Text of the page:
China’s IC Failure
Despite 20-odd years of trying to grow a domestic IC industry, China’s IC trade deficit gets worse and worse.
In 2000, the deficit was under $10 billion. In 2010 it was over $100 billion, according to China’s Ministry of Industry and Information Technology.
That’s a stupendous figure when you take into account that the entire world market for ICs is only $310 billion.
iSuppli reckons that half the world’s production of ICs go to China to be assembled into systems products.
So that means China imported $150 billion worth of ICs last year.
And China only manufactured $21.6 billion of ICs last year says the Ministry.
So the deficit was nearer $130 billion.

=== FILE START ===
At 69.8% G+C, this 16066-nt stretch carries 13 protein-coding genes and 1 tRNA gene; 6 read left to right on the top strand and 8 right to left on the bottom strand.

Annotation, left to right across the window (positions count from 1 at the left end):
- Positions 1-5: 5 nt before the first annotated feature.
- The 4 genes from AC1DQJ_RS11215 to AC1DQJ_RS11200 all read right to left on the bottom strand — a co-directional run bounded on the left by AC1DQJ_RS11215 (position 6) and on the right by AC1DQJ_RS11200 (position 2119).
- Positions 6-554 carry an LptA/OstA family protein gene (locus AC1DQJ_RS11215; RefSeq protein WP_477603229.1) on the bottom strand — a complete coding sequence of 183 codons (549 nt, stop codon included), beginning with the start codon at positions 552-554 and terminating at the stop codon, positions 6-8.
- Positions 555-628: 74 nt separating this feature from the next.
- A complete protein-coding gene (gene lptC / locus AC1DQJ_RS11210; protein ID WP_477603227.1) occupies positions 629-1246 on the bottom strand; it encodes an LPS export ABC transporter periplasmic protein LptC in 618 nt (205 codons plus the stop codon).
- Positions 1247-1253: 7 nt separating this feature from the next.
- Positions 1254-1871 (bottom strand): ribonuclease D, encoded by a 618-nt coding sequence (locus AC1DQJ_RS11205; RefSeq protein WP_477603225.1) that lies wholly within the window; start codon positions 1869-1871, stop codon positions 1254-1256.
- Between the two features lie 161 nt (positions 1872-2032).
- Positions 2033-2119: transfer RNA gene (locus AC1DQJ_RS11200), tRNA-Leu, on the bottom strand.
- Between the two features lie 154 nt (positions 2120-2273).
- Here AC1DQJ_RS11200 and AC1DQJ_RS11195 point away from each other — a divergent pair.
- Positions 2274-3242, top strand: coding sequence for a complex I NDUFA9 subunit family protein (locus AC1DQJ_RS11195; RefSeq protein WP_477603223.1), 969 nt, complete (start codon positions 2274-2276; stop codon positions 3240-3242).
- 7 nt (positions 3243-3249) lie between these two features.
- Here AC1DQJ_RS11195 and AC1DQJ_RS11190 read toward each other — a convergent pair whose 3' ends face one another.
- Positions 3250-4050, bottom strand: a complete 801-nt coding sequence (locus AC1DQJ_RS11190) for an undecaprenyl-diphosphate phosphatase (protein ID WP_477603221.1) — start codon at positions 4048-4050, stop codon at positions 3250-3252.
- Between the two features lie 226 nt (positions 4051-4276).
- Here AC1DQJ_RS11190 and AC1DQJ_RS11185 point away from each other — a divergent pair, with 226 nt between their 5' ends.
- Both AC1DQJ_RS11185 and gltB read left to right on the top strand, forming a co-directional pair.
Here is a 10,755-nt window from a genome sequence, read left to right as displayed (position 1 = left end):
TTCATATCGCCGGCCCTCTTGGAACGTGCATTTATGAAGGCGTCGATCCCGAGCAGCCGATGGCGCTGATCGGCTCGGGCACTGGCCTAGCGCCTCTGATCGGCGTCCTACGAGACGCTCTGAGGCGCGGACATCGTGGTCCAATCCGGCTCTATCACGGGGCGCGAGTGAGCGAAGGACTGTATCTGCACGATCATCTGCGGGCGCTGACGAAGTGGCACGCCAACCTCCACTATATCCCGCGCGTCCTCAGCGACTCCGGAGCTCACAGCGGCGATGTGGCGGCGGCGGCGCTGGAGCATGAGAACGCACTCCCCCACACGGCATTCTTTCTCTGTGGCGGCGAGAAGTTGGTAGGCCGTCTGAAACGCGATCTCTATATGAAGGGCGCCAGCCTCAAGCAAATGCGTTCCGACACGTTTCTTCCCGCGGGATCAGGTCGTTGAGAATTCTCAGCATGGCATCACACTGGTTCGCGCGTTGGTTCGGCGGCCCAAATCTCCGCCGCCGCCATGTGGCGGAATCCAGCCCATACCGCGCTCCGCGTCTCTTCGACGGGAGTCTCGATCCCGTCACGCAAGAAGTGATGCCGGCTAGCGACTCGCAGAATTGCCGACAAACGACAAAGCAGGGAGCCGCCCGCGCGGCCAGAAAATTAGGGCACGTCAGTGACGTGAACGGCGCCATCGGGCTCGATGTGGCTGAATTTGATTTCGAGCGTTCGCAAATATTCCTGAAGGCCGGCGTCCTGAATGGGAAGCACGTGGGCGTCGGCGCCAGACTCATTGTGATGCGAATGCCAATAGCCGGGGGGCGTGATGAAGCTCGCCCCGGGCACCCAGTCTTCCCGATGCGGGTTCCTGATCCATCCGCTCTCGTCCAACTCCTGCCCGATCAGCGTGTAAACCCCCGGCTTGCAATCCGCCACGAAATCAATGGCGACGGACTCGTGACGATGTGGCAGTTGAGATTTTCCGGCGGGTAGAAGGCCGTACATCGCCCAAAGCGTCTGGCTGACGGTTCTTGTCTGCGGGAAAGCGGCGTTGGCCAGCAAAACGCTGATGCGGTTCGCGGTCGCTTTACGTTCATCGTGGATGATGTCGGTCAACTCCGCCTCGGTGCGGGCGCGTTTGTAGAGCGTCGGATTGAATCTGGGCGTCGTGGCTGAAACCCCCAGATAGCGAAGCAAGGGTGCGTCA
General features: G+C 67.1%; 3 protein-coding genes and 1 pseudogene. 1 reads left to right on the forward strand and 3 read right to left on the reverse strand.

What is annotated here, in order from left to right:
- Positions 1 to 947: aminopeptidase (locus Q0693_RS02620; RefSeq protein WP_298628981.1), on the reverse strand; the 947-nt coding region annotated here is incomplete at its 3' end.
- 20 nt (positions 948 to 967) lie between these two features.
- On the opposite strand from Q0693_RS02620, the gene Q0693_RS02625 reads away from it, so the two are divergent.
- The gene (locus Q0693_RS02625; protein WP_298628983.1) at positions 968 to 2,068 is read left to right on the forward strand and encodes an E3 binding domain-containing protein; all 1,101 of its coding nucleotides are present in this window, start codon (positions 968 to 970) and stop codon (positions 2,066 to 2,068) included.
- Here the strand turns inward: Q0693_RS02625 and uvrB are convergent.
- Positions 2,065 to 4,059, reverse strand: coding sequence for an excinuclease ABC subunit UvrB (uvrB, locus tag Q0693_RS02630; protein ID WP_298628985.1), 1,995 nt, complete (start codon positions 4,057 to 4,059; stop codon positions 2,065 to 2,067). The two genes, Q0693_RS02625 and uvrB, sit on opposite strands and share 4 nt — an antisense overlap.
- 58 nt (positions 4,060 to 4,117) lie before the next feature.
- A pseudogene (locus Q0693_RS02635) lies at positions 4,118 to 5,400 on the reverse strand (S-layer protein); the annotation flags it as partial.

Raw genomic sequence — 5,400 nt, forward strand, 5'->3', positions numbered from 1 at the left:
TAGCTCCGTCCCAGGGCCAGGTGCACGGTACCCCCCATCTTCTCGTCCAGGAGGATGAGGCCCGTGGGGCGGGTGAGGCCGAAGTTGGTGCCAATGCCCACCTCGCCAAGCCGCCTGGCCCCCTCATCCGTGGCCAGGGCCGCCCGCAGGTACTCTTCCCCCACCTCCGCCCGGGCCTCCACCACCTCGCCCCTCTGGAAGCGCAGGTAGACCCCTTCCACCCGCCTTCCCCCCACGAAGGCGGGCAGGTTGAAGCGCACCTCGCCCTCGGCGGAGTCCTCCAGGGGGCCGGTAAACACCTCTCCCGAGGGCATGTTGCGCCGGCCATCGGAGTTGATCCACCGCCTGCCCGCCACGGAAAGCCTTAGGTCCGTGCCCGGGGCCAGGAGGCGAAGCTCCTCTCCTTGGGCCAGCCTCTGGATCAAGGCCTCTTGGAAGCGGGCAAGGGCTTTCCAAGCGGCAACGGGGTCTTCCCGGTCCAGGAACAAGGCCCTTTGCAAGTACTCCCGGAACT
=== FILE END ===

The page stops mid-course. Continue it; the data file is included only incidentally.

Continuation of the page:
The Ministry says that the lack of innovation is a threat to national security and the industry’s sustained development.
Consequently the Ministry will invest more money in the IC industry.
Of course the stock Western response to this is that money won’t deliver innovation.
Innovation comes from free-thinking people with disruptive ideas, is the stock Western view.
And freethinking disruptive ideas men are not the sort of people encouraged by a Communist dictatorship which – whatever its capitalistic business practices – China still is politically.
Now China has loads of design houses – and successful design houses elsewhere can transition to the fabless model and grow into significant companies. But that hasn’t happened in China.
Although Chinese engineers have contributed hugely to the success of Silicon Valley companies.
t’s not just China’s failure. Japan has seen hardly any IC start-up activity. Nor has Korea.
Taiwan is the only Asian country which has grown significant IC companies from scratch.
And the Taiwanese have developed a free-thinking society.
So maybe there’s something in the Western belief that innovation requires a free people.